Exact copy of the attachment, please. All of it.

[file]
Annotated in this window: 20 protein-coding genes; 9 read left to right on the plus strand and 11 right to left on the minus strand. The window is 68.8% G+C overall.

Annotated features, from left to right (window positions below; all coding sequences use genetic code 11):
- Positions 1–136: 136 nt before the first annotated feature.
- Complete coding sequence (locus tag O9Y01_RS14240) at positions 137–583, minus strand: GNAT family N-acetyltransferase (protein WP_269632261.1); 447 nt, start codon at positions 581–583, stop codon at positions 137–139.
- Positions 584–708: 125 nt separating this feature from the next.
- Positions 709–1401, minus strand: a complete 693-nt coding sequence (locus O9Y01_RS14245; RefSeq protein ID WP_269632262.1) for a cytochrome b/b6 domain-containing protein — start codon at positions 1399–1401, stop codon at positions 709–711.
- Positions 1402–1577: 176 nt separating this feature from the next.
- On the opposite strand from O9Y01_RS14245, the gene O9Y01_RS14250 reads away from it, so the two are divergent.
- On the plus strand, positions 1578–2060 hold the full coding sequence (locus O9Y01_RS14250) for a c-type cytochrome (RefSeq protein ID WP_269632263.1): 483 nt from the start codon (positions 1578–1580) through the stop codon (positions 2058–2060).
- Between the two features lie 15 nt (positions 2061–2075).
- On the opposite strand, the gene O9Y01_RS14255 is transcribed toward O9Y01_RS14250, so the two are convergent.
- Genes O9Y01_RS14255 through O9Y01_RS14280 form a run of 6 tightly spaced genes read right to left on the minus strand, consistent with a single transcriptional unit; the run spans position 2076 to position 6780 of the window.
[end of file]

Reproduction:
Annotated in this window: 20 protein-coding genes; 9 read left to right on the plus strand and 11 right to left on the minus strand. The window is 68.8% G+C overall.

Annotated features, from left to right (window positions below; all coding sequences use genetic code 11):
- Positions 1–136: 136 nt before the first annotated feature.
- Complete coding sequence (locus tag O9Y01_RS14240) at positions 137–583, minus strand: GNAT family N-acetyltransferase (protein WP_269632261.1); 447 nt, start codon at positions 581–583, stop codon at positions 137–139.
- Positions 584–708: 125 nt separating this feature from the next.
- Positions 709–1401, minus strand: a complete 693-nt coding sequence (locus O9Y01_RS14245; RefSeq protein ID WP_269632262.1) for a cytochrome b/b6 domain-containing protein — start codon at positions 1399–1401, stop codon at positions 709–711.
- Positions 1402–1577: 176 nt separating this feature from the next.
- On the opposite strand from O9Y01_RS14245, the gene O9Y01_RS14250 reads away from it, so the two are divergent.
- On the plus strand, positions 1578–2060 hold the full coding sequence (locus O9Y01_RS14250) for a c-type cytochrome (RefSeq protein ID WP_269632263.1): 483 nt from the start codon (positions 1578–1580) through the stop codon (positions 2058–2060).
- Between the two features lie 15 nt (positions 2061–2075).
- On the opposite strand, the gene O9Y01_RS14255 is transcribed toward O9Y01_RS14250, so the two are convergent.
- Genes O9Y01_RS14255 through O9Y01_RS14280 form a run of 6 tightly spaced genes read right to left on the minus strand, consistent with a single transcriptional unit; the run spans position 2076 to position 6780 of the window.